Divided Memory

Herf

Herf, Jeffrey.  Divided Memory: the Nazi Past in the Two Germanys.  Cambridge: Harvard University Press, 1997.

Herf has written an in interesting and important study of the formation of official memories of the National Socialist regime in the Federal Republic of Germany (FRG) and the German Democratic Republic (GDR).  Because it is a study of ‘official’ memory, Herf looks at letters, memos, and other documents written by political leaders in both West Germany (FRG) and East Germany (GDR).  In the fifteen years since this book’s publication, the two official memories adopted by the two nations have become well known to scholars: the East downplayed or completely ignored any non-Communist suffering, while politicians in the West debated the place for differing memories of Nazism in the new democracy.  I think that Herf’s greatest contribution is in showing why these “divided memories” emerged.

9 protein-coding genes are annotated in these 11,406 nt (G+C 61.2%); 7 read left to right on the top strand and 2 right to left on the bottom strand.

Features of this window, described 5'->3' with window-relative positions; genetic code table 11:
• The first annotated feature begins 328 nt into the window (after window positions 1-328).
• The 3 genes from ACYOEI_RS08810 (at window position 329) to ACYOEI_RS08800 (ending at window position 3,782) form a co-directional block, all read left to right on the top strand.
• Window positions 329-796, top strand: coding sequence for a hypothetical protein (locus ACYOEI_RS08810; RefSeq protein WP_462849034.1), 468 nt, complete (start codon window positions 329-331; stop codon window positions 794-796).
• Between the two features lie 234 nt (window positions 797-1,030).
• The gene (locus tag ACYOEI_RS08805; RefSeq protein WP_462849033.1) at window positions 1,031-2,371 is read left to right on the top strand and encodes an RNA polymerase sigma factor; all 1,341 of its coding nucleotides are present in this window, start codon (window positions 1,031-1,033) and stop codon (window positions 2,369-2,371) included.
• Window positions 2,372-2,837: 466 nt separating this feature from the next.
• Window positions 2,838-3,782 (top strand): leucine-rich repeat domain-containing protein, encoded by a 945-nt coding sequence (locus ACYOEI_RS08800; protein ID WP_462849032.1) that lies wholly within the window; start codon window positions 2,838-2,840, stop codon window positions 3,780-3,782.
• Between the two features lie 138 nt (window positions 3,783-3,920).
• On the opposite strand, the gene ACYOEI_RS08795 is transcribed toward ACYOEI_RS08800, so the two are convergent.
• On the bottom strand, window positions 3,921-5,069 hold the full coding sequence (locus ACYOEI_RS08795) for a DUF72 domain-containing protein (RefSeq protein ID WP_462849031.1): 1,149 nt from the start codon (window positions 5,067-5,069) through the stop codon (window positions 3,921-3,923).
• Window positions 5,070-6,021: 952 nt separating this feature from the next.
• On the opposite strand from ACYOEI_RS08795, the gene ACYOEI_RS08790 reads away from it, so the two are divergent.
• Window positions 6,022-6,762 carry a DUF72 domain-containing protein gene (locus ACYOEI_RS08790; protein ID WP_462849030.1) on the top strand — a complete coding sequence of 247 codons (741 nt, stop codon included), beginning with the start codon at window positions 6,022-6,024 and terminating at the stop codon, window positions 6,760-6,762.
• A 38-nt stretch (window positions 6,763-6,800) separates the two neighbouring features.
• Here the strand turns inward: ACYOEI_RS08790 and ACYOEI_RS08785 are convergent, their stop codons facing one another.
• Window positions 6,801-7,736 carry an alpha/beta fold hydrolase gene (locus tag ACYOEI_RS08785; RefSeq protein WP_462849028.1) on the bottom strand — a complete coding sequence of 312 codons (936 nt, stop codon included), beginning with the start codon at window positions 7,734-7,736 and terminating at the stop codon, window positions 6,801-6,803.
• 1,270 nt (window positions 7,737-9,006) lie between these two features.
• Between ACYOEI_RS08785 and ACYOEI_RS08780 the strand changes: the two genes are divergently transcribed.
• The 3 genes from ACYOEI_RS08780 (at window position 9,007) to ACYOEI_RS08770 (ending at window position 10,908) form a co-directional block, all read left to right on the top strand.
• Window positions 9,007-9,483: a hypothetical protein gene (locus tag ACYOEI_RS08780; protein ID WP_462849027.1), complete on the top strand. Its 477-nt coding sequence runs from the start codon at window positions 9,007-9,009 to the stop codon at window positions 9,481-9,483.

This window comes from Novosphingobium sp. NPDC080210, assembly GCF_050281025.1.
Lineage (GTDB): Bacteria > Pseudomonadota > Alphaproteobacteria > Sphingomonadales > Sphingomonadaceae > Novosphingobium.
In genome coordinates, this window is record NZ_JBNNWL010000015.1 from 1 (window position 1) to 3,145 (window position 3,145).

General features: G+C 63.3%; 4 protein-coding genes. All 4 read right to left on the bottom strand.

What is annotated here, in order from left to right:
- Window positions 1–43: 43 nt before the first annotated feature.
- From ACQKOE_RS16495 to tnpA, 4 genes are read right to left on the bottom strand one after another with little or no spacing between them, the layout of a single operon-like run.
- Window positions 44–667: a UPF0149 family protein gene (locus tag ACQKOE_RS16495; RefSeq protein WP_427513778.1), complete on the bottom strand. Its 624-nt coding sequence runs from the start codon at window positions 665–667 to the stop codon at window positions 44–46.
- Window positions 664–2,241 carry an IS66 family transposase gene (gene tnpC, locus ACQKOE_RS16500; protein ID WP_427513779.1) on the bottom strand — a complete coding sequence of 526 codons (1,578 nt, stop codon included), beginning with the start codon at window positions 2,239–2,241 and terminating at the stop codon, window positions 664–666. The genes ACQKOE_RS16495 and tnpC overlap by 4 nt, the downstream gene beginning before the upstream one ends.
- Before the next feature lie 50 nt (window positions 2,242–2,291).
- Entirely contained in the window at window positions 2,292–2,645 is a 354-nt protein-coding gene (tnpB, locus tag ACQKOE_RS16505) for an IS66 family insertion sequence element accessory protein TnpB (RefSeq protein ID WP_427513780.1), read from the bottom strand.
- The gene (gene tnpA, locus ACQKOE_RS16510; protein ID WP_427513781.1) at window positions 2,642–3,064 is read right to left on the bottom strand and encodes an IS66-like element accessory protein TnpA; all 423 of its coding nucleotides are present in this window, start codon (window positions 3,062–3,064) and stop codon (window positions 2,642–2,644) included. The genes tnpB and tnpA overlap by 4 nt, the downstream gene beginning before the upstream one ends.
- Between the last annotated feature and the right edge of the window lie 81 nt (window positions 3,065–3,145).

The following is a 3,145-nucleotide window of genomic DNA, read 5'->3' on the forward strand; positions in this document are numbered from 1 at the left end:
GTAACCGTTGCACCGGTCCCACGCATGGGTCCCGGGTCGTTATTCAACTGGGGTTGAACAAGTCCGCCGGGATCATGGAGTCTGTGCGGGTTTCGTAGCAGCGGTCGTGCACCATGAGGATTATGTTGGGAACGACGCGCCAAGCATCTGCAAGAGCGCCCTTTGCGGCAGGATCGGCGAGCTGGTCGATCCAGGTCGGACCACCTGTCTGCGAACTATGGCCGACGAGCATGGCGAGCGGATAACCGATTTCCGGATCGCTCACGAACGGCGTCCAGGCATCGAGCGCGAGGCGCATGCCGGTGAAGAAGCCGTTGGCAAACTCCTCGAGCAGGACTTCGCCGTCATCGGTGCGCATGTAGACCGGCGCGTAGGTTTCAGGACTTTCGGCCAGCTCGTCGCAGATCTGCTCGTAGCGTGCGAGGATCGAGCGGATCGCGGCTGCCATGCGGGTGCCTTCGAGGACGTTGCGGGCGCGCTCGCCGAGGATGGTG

In order to demonstrate “the significance of political memories for the construction of democracy and dictatorship in post-1945 German history,” Herf brings politics back into the discussion of memory, a topic that is often studied at the individual or “grass roots” level (2).  That is why he seeks to “illustrate the importance of politics for shaping the way a society thinks about its past while at the same timed drawing attention to the autonomous weight that traditions and interpretive frameworks exert on political life” (9).